Jul 10, 2023
t’s 9:30 a.m. and Alice Chang is dressed for the day in her favorite color, hot pink, but hasn’t bothered to put on any makeup. She logs onto her computer from her office in a Taipei high-rise, outfitted with pink walls, a large portrait of a pink rose and a framed photo of Audrey Hepburn. With the click of a button, she applies a full face of virtual makeup, including pink lip gloss, blush and lilac eyeshadow. It’s so convincing that no one on the other side of her video meetings that day will be the wiser.
Meet the godmother of virtual makeup. Chang, 60, is the creator of virtual try-on technology that has been adopted by beauty giants like Estee Lauder, Shiseido, Chanel and Revlon. Shoppers, who used to have to guess what shade of lipstick, foundation or eyeshadow would look good on them, can increasingly test options online and in stores before purchasing.
“We let them know exactly what product fits them best,” said Chang, running her fingers through her long, black hair. “Instead of you having to try, try, try. Or buy and then return.”
Her company, Perfect Corp., has rapidly become the dominant player in virtual try-on technology, a burgeoning area of investment for retailers looking to boost sales and lower return rates, especially for online purchases. Backed by $130 million in funding from investors like Goldman Sachs, Snap, Alibaba and Chanel, the seven-year-old company has trained its technology on hundreds of millions of users who have used its tech to complete billions of virtual try-ons.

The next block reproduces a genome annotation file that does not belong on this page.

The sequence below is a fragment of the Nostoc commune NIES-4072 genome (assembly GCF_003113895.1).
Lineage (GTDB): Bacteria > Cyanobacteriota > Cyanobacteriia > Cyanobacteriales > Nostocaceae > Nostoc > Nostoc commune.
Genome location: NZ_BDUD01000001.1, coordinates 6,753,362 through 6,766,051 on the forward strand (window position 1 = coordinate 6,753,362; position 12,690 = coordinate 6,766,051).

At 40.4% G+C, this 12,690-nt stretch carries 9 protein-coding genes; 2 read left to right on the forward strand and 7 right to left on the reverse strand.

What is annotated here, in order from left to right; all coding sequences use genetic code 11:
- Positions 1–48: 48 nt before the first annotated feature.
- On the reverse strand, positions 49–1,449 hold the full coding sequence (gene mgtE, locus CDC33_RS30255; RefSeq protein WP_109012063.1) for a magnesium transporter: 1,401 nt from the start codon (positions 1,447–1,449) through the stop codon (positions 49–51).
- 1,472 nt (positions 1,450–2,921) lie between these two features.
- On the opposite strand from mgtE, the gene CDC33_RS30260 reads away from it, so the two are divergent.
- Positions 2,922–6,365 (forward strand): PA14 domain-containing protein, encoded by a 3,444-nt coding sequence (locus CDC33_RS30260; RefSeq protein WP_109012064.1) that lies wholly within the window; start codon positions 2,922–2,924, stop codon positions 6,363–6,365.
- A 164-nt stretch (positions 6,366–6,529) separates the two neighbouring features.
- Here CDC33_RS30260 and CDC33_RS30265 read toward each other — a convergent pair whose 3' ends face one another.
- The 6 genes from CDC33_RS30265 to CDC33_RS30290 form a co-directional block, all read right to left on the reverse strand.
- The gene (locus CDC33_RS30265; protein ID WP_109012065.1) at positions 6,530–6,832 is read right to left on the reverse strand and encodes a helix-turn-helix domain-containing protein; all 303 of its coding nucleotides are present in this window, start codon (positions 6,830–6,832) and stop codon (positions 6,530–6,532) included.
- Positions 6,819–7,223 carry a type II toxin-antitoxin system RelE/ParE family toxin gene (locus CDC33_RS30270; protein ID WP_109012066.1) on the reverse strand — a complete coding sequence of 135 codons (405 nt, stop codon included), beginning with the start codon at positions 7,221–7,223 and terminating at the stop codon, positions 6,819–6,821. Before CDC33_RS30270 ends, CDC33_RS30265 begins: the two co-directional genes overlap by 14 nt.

Perfect Corp.’s customer roster includes 17 of the world’s 20 largest beauty companies, encompassing over 450 brands. “Front and center, she has 85% of the top companies that matter,” said Clarke Jeffries, an analyst at Piper Sandler. “Usually, you don’t get that type of market share this early.”
Tech giants like Meta, Google and Snap are also licensing her technology to let users try and buy products within their platforms. Nineteen million consumers, a tiny fraction of whom are paying subscribers, use the company’s virtual try-on and photo-editing apps. Altogether, subscription fees drove annual revenue of $47 million in the last 12 months, with rich gross margins of 85%.
After braving the rocky public markets and proceeding with a SPAC in October, which briefly valued Chang’s 14% stake at $250 million, she’s eyeing opportunities beyond makeup. Next up: Pitching the product to hair stylists, clothing brands and even plastic surgeons and dentists.
Chang was born in Taiwan in 1961, in the middle of a decades-long stretch of martial law, and her parents served in the military before becoming government bureaucrats. “It was a very normal family,” she said. Her parents expected her to become a teacher, but instead she studied business administration at National Taiwan University and got a job at a bank. To look the part, she started wearing suits and experimenting with makeup for the first time in her life, attempting to teach herself in an age before YouTube videos. Her mom, who didn’t wear makeup, was no help.